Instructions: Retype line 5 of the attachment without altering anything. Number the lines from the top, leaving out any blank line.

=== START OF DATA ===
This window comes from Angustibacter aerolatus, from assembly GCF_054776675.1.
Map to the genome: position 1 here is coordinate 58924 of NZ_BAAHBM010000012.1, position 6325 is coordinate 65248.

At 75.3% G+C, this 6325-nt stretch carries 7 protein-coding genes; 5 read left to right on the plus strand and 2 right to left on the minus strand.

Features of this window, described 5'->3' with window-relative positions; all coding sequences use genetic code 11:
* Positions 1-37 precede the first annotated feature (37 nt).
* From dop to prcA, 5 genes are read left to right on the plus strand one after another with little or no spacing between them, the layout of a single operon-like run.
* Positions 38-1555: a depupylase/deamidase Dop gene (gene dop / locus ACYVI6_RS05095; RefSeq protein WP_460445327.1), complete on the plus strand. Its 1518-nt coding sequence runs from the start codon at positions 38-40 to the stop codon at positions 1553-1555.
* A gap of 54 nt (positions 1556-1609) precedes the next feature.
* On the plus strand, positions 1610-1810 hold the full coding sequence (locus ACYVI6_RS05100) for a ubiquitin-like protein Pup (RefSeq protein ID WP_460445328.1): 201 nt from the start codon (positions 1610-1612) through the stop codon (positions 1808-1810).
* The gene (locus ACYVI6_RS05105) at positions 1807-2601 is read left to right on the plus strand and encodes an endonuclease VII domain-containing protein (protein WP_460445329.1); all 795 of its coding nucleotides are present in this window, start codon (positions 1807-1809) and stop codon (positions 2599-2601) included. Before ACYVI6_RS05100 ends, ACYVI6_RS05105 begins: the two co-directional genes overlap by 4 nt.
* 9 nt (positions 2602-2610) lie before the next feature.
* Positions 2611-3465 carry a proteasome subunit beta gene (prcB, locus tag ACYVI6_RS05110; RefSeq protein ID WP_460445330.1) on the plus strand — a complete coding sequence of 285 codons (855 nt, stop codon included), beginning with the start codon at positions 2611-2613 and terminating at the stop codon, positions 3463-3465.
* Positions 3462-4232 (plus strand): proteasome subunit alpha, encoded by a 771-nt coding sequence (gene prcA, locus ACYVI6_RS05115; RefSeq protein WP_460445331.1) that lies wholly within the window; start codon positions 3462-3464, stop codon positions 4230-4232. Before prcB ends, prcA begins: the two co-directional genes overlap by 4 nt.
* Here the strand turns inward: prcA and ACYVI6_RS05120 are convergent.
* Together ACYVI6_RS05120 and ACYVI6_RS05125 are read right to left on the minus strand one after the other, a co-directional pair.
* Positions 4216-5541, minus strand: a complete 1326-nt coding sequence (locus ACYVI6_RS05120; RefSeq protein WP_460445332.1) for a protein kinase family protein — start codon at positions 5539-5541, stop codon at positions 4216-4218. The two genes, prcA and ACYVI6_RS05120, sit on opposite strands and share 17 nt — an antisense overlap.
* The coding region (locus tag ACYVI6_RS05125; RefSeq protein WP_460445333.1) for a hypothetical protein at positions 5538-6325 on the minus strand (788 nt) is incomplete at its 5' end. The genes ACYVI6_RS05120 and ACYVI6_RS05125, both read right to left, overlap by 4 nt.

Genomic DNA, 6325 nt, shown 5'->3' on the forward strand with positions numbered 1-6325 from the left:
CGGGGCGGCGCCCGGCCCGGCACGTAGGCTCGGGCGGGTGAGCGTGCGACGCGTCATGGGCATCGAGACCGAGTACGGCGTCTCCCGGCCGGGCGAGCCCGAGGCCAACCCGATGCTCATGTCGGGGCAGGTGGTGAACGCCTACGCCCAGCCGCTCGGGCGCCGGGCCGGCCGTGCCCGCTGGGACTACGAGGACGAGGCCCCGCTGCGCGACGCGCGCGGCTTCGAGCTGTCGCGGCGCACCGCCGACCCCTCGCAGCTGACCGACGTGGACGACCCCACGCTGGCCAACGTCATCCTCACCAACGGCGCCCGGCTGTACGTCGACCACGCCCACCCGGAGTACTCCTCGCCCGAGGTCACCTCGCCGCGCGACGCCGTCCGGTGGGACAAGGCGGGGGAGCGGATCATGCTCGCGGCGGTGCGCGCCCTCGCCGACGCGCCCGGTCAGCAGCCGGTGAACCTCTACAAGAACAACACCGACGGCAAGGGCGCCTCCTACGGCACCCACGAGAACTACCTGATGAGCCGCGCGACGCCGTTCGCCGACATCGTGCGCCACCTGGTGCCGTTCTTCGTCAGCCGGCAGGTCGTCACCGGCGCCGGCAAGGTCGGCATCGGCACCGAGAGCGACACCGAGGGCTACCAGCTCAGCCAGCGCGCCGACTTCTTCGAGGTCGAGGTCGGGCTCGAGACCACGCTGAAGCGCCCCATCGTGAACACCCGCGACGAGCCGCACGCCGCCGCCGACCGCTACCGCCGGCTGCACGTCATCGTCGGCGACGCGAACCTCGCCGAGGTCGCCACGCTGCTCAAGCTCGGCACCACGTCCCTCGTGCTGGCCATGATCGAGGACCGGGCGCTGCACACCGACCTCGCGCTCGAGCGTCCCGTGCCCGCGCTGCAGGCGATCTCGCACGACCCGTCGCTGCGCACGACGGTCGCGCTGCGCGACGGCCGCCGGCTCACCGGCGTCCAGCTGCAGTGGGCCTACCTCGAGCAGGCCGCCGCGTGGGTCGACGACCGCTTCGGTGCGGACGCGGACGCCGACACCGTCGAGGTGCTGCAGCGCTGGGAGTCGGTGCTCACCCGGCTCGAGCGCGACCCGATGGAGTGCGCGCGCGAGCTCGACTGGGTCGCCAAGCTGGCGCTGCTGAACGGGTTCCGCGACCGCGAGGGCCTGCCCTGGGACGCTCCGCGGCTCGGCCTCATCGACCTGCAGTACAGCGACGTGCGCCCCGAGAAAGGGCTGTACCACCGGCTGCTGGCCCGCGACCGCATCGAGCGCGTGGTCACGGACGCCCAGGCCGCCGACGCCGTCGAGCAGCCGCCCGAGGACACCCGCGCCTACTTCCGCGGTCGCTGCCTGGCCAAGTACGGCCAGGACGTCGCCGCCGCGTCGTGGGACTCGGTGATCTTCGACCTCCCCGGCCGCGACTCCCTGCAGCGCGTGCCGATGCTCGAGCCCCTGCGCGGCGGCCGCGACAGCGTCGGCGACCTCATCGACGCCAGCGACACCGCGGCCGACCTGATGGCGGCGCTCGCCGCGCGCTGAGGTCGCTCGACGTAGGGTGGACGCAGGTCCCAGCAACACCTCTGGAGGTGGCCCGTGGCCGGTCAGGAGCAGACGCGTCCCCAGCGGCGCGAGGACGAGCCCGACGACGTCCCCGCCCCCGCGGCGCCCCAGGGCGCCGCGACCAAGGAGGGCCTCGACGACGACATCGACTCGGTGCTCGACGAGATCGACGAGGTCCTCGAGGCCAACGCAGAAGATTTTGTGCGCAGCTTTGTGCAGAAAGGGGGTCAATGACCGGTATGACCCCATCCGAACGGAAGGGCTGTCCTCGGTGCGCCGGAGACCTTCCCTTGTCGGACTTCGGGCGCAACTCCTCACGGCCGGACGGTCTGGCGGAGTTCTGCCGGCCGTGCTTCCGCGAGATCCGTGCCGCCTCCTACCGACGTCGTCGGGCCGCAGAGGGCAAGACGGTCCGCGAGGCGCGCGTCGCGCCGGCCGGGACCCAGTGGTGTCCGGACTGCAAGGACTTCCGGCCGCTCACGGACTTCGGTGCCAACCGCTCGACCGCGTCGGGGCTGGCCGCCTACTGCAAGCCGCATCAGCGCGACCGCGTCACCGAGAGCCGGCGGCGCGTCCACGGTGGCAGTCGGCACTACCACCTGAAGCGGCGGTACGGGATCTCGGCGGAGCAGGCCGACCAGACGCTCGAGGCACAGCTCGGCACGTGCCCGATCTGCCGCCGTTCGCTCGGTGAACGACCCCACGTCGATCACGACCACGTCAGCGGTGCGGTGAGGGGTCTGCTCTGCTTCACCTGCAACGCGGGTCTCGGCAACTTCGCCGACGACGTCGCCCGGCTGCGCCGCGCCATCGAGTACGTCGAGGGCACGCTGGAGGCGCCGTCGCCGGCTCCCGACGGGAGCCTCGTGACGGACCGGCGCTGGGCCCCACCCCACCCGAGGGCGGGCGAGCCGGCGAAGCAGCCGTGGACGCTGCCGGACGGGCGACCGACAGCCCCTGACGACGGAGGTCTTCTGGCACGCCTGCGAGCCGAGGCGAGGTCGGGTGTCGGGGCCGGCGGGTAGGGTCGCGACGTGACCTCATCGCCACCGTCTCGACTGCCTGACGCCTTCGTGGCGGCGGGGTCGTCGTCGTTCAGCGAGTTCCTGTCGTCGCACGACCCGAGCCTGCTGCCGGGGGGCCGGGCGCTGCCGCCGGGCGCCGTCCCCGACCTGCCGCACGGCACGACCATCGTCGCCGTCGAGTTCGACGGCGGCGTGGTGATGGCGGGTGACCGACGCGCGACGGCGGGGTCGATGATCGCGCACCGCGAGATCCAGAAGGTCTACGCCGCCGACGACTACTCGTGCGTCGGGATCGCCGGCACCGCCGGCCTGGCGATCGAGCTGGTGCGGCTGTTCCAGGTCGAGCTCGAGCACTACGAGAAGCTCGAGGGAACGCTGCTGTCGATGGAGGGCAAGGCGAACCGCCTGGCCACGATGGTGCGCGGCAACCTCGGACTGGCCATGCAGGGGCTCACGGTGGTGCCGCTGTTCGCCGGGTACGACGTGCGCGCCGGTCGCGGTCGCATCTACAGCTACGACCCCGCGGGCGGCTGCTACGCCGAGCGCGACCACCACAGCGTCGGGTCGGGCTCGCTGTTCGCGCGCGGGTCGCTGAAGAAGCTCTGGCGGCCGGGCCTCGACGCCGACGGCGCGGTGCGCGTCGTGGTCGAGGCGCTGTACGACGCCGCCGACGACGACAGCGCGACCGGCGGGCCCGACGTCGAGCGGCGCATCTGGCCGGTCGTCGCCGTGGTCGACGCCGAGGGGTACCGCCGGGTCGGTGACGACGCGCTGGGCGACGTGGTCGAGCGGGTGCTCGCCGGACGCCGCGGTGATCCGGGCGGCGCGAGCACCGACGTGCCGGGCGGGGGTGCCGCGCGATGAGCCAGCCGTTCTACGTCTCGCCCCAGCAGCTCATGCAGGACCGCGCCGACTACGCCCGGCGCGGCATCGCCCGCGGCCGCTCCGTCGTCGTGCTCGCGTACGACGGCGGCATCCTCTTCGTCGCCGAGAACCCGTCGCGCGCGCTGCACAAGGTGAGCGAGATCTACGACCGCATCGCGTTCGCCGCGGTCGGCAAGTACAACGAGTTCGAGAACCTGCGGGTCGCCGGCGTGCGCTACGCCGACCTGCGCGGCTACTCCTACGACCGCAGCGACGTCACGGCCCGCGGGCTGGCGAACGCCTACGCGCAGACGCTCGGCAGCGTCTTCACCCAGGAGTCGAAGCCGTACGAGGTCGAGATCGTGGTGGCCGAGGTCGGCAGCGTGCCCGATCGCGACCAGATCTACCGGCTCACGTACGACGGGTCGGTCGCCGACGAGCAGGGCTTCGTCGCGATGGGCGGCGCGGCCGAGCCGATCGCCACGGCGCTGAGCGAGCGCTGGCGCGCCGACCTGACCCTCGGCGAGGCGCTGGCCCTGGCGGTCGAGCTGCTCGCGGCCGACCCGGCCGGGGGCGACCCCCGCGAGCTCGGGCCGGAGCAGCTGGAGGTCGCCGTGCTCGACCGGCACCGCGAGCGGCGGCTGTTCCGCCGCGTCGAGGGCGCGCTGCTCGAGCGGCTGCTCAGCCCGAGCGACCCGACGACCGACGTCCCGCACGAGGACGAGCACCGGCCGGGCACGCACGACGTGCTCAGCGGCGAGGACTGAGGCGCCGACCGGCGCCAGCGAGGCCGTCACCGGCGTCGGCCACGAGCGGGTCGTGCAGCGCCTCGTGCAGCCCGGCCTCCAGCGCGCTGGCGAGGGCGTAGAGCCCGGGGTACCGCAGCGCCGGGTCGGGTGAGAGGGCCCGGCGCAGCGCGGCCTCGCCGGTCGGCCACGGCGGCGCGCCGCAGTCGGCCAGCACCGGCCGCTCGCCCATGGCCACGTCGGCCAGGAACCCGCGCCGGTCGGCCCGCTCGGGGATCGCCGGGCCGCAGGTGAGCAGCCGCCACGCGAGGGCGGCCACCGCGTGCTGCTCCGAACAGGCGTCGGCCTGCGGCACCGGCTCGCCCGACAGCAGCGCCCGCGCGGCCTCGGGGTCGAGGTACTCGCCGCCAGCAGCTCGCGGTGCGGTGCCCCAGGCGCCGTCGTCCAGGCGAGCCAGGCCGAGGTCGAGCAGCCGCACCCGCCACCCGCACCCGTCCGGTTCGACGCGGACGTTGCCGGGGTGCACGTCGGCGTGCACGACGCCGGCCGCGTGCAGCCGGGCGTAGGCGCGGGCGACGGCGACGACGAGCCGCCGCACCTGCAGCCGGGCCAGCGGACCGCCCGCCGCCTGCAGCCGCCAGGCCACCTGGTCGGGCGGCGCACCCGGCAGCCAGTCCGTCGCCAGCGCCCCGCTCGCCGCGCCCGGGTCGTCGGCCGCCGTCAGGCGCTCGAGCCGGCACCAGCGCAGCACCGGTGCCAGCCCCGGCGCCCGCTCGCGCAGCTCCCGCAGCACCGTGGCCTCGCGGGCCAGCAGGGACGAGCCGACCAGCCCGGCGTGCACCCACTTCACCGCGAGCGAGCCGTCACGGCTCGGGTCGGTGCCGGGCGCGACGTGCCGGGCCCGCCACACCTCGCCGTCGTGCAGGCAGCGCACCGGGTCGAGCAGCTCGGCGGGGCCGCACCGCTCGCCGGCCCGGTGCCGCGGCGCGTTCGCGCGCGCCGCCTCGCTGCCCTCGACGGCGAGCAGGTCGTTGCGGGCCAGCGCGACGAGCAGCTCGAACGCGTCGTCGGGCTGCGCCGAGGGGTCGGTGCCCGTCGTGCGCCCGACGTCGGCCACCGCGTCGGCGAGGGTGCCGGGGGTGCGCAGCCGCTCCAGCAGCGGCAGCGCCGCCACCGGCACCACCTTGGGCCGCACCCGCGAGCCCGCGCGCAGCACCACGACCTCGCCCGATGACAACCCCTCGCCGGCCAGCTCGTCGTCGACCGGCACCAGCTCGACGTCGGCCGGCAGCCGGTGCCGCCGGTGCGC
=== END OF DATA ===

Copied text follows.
* Positions 1-37 precede the first annotated feature (37 nt).